[ExI] Consciousness as 'brute fact' and meta-skepticism

John Clark johnkclark at gmail.com
Sun Feb 9 23:31:10 UTC 2020

On Sun, Feb 9, 2020 at 12:47 PM Will Steinberg via extropy-chat <
extropy-chat at lists.extropy.org> wrote:

* > I can see someone with absolutely no behavior and assume that they are
> conscious.  I could also see someone whose brain was totally fucked up and
> glitching out and still assume they were conscious, even if there is no
> intelligence involved. *

Well sure, you are free to use any assumptions you like and most people
don't hesitate to assume all sorts if things and often don't even realize
they are using some in their deductions, but a scientist must use extreme
caution in their use and clearly state any assumptions he employed in
reaching his conclusion.

> * > If I see someone getting electrocuted they might not be making
> intelligent or even volitional behaviors but I sure as hell believe they
> are consciously experiencing pain (before they die...) *

Being sure as hell is easy but being correct is not. I freely admit I just
don't know if a person who dies by electrocution experiences pain or not.
But there have been cases of powerline workers who accidentally received
INTENSE electrical shocks but somehow survived, shocks so severe their arms
had to be amputated due to severe burns, and yet they later report they
experienced no pain and can't even remember the incident; that might give a
little weight toward the "no pain" side of the argument, although the
"report" mentioned was also a form of behavior, either noised made with the
mouth or squiggles made by the poor man's one remaining hand.

> *most of the time, I am not making any behaviors, yet I am conscious.*

For 16 hours a day you just sit and never move your hands or legs or even
your eyeballs?

> *Since you insist on talking about someone else's brain being different,
> why not talk about clones or identical twins.  By your logic then, would it
> make sense for a clone to believe another clone was conscious? *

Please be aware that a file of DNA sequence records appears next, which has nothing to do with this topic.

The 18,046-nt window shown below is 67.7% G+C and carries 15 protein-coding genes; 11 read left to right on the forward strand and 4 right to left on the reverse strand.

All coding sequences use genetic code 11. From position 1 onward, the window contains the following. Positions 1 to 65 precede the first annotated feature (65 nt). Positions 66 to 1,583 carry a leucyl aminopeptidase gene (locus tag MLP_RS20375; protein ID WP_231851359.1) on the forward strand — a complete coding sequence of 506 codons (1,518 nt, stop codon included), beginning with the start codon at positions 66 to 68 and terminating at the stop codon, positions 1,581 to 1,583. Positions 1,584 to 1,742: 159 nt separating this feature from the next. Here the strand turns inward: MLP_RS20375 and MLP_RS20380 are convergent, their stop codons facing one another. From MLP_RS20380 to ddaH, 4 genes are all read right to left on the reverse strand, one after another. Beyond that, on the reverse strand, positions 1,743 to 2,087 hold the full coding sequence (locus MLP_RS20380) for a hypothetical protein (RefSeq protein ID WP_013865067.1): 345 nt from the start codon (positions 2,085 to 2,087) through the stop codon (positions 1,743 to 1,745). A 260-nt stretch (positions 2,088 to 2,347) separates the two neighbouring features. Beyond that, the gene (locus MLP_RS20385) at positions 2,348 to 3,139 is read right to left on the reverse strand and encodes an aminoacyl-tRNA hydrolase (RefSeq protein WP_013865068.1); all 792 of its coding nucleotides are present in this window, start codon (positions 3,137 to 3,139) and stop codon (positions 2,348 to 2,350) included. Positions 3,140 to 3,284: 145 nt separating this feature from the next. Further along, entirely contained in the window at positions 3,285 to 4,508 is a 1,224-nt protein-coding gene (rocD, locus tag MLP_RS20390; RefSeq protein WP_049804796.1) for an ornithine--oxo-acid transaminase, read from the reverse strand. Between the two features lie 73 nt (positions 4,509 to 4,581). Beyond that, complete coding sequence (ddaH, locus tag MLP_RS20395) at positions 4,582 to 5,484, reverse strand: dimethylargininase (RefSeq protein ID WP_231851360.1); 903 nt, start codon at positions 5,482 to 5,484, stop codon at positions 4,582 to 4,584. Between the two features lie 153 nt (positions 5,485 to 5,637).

My twin sisters have one more reason to disbelieve in solipsism than I do,
assuming of course that both of them are not zombies. But my identical twin
sisters are not really identical, as a kid I could always tell my older
sisters apart (although most people couldn't). They were different because
although their DNA recipe is identical their prenatal and postnatal
environment was not, it was very similar but not identical.

> * > But what about minute differences in the atomic dust in their
> brains?  The point is those differences do not matter *

That sounds like a reasonable working assumption to me, but I can't prove
it's true and will never be able to do so.

> *> Brains themselves are clearly associated with consciousness and I can
> test that out by whacking myself in the head hard enough to pass out.  *

The ancient Egyptians certainly didn't think the association between brains
and consciousness was as obvious as you do, they carefully preserved every
part of the Pharaoh's body EXCEPT for the brain which they just discarded
as being of no importance. X rays of mummies don't show even the hint of a
brain. The fifth century BC historian Herodotus said Egyptians "*first draw
out the parts of the brain through the nostrils with an iron hook, and then
inject in certain drugs*".

John K Clark
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